Ofcom has requested the Competition Commission still look into Sky's dominance in the pay TV movie market, despite streaming opposition.

It was thought that the arrival of Lovefilm and Netflix in the home movie market would be enough for Ofcom to get off Sky's back over its huge movie bounty but this doesn't seem to be the case.

The regulator has announced that it is still requesting that the satellite giant's stranglehold be looked into, as it could still be seen as anti-competitive.

In a recent report Ofcom suggested: "We have not seen any clear evidence presented to demonstrate that the subscription video on demand services offered currently by LoveFilm and Netflix exert a sufficient competitive constraint on Sky Movies."

Now and next

The report also warns of Sky's upcoming PAYG TV and movie service Now TV, believing that the launch of this may be seen as a direct rival of Lovefilm and Netflix.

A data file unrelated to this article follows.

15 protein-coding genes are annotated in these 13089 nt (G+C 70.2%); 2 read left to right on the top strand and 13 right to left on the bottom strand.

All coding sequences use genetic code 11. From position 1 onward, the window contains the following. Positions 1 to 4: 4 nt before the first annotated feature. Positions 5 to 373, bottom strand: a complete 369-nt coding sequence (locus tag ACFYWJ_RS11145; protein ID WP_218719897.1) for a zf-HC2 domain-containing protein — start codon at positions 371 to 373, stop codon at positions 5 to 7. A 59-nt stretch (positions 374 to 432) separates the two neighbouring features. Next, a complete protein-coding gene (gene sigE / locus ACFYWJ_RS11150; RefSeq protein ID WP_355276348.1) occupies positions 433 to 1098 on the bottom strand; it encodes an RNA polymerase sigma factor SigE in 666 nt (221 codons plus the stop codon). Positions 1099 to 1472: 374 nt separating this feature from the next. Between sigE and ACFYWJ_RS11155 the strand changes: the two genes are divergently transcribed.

"What impact Now TV will have on competition will depend on the content of this proposed service and its price point.

"In 2010, we considered a proposal from Sky to launch a limited Sky Movies product at a relatively low price point on DTT, within a service known as 'Picnic'.

"While Sky's reasons for launching Now TV are unclear, there may be some similarities with the Picnic proposal. It could be intended as a response to the Lovefilm and Netflix services."

It concludes by noting that in the future Netflix and Lovefilm may well offer competition in the movie space but this isn't the case at the moment.

"Lovefilm and Netflix clearly have ambitions in the pay TV retail market, but their ability to compete directly with Sky on a sustainable basis is not certain and critically dependent on access to compelling content which is currently controlled by Sky and likely to remain so.

"Therefore, it is unclear that they can be relied upon in the future to address the adverse effect on competition and the resulting detriment to consumers identified by the CC [Competition Commission] in its Provisional Findings."

Via the Guardian